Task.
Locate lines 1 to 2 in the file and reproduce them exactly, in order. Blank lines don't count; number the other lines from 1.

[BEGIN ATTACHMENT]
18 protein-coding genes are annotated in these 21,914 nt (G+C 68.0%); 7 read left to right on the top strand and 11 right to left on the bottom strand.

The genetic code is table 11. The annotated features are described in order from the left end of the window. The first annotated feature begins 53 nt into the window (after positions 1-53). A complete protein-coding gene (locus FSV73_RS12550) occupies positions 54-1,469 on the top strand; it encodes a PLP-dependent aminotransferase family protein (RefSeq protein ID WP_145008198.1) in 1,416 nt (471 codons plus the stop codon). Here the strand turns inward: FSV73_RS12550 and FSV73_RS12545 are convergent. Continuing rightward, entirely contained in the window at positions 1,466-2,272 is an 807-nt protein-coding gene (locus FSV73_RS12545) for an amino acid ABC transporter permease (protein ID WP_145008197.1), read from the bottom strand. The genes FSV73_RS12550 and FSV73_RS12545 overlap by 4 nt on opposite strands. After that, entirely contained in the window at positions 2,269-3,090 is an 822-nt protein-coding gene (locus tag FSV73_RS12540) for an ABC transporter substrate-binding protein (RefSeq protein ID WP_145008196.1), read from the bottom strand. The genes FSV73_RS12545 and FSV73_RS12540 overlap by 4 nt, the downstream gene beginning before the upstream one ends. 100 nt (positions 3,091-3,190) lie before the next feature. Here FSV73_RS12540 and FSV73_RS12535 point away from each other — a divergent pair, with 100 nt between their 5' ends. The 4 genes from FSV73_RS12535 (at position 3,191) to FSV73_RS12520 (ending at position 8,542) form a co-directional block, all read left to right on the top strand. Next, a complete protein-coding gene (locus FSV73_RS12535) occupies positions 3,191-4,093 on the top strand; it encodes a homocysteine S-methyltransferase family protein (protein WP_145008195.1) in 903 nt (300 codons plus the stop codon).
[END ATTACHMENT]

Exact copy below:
18 protein-coding genes are annotated in these 21,914 nt (G+C 68.0%); 7 read left to right on the top strand and 11 right to left on the bottom strand.

The genetic code is table 11. The annotated features are described in order from the left end of the window. The first annotated feature begins 53 nt into the window (after positions 1-53). A complete protein-coding gene (locus FSV73_RS12550) occupies positions 54-1,469 on the top strand; it encodes a PLP-dependent aminotransferase family protein (RefSeq protein ID WP_145008198.1) in 1,416 nt (471 codons plus the stop codon). Here the strand turns inward: FSV73_RS12550 and FSV73_RS12545 are convergent. Continuing rightward, entirely contained in the window at positions 1,466-2,272 is an 807-nt protein-coding gene (locus FSV73_RS12545) for an amino acid ABC transporter permease (protein ID WP_145008197.1), read from the bottom strand. The genes FSV73_RS12550 and FSV73_RS12545 overlap by 4 nt on opposite strands. After that, entirely contained in the window at positions 2,269-3,090 is an 822-nt protein-coding gene (locus tag FSV73_RS12540) for an ABC transporter substrate-binding protein (RefSeq protein ID WP_145008196.1), read from the bottom strand. The genes FSV73_RS12545 and FSV73_RS12540 overlap by 4 nt, the downstream gene beginning before the upstream one ends. 100 nt (positions 3,091-3,190) lie before the next feature. Here FSV73_RS12540 and FSV73_RS12535 point away from each other — a divergent pair, with 100 nt between their 5' ends. The 4 genes from FSV73_RS12535 (at position 3,191) to FSV73_RS12520 (ending at position 8,542) form a co-directional block, all read left to right on the top strand. Next, a complete protein-coding gene (locus FSV73_RS12535) occupies positions 3,191-4,093 on the top strand; it encodes a homocysteine S-methyltransferase family protein (protein WP_145008195.1) in 903 nt (300 codons plus the stop codon).